Pop culture obsessives writing for the pop culture obsessed.
Pop culture obsessives writing for the pop culture obsessed.

Veronica Mars is back, a little rusty but still worth the fanfare

Illustration for article titled Veronica Mars is back, a little rusty but still worth the fanfare

“People say I’m a marshmallow,” quips the titular, once-teenage gumshoe of Veronica Mars, in an early tip of the hat to all the self-described marshmallows in the audience. The shout-out is appropriate: Without the emotional and financial support of the diehards, this crowd-funded revival—a big-screen extension of a canceled small-screen gem—would never have made it into multiplexes. Thankfully, the Veronica Mars movie wastes only a fraction of its precious running time on such winks and nudges. (There’s also an acoustic rendition of the Dandy Warhols anthem that kicked off each episode.) But for better and worse, series creator Rob Thomas has crafted a feature-length exercise in fan service—a game if slightly futile attempt to condense a whole season’s worth of detective work, SoCal melodrama, and whip-smart banter into one load-bearing film.

The strain shows, though not fatally. After an opening montage of footage from the series, assembled as a courtesy to the uninitiated, Veronica Mars gets down to throat-clearing business, bridging the gap between the inconclusive finale of season three and the status quo of this seven-years-later continuation. Veronica (Kristen Bell, back in the role of a lifetime) now lives in Manhattan, having abandoned the investigator business for a more lucrative career in lawyering. She’s also committed to Piz (Chris Lowell), that drippy nice guy she met in college, whose appeal always seemed strictly limited to his habit of not punching people in the face. Speaking of which: It’s bad boy ex-boyfriend Logan (Jason Dohring), accused of the murder of his pop-star squeeze, who draws Veronica back to the seedy, sunny stomping grounds of Neptune, California. Here, she reluctantly takes the case, falling back into old habits and into the company of old allies and foes. (That theme song, about being friends a long time ago, suddenly has added resonance.)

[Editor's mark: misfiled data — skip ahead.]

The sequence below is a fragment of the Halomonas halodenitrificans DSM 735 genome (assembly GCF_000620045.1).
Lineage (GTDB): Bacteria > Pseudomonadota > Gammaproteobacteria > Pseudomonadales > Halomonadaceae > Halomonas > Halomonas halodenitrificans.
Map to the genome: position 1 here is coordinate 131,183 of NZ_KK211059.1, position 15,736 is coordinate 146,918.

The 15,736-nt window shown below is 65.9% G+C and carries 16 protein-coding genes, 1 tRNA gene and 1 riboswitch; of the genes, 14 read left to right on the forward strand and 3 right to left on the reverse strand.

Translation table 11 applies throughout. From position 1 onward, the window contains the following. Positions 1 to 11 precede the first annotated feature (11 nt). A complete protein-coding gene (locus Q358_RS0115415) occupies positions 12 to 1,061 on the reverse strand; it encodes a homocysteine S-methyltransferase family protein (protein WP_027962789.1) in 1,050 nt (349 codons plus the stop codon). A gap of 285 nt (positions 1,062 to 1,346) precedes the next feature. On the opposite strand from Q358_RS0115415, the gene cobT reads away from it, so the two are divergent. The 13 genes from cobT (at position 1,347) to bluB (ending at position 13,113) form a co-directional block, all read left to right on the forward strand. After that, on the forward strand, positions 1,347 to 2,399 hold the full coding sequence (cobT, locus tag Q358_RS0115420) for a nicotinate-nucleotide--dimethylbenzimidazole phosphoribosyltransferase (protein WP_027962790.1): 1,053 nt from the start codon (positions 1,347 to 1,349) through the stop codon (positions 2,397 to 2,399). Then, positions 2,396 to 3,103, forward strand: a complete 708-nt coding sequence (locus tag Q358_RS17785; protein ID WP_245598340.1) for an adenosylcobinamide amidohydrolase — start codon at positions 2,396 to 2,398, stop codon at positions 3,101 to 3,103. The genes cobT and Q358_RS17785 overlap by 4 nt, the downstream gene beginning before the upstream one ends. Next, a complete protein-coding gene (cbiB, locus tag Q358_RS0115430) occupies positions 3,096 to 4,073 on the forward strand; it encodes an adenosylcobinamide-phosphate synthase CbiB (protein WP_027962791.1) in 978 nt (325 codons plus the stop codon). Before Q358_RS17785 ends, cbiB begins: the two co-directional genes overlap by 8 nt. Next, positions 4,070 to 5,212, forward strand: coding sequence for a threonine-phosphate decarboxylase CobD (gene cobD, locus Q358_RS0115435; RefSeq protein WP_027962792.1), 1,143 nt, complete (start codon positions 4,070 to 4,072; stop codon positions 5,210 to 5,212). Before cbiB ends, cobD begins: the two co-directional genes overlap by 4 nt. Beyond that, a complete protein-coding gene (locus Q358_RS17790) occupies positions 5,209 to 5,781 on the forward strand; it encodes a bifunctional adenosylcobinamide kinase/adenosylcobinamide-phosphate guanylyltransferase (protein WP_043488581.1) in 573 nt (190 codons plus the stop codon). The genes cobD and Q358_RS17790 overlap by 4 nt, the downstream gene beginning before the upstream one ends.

Veronica Mars smartly frames its story as one of compulsive backsliding: Just as fans could never quite quit this indelible character, Veronica finds it difficult to cold turkey the Philip Marlowe lifestyle, to say nothing of the addictive allure of her trouble-prone former flame. Swirling its crime-fiction intrigue around a high school reunion, the film plays like a reunion itself, deftly reintroducing the various figures caught in Veronica’s orbit—her aging private-eye father (Enrico Colantoni), comic cretin foil Dick (Ryan Hansen), the heroine’s assorted sidekicks and nemeses. Every cameo appearances feels organic. No callback feels forced. As a nostalgia trip, and a valentine to the virtues of its terrific source material, Veronica Mars gets the job done.

As a whodunit, however, it leaves a bit to be desired. Forget murderous celebrities, venomous rich kids, and the heavy hand of the local law: This time, the biggest obstacle Veronica faces is an abbreviated timeframe. On television, Bell’s brainy snoop had season-long arcs in which to work her magic—and so, too, did Thomas, who could plant clues and red herrings across hours of plot, the episodic format allowing him to create a sprawling ensemble of suspects. Working here with the running-time equivalent of about two episodes, Thomas constructs a much less compelling mystery, cutting corners to conform his serialized storytelling style to the demands of a one-and-done feature. He’s no master stylist either; hopes that Veronica Mars would finally gain a noir aesthetic to complement its neo-noir subject matter are dashed by the televisual visuals. (Though, to be fair, the series always strove to juxtapose the darkness of its themes with the brightness of its environment.)

Of course, many fell in love with Veronica Mars not for its detective-yarn plotting, but for its sharp characterizations and soapy romantic entanglements. Even in that regard, however, the movie falls a little short: Piz remains an obvious Baxter, an embodiment of the “normal” life Veronica thinks she wants, so the love triangle feels a bit perfunctory. And Logan, once a volatile presence, has softened with age into a mellower heartthrob, not so different from the dull nerd he’s competing against for his ex’s affection. At its best, the series made one wonder if this wealthy hothead was right for Veronica; by catering to Team Logan, Thomas extinguishes that tension. For the most part, Veronica Mars plays like a very solid episode of the series, the kind unlikely to rank among fan favorites. It could, however, serve as fine fuel for a sequel, one that wouldn’t find Veronica resisting—for half of her time on screen—the urge to do what she does best. Keep your hearts (and wallets) open, marshmallows.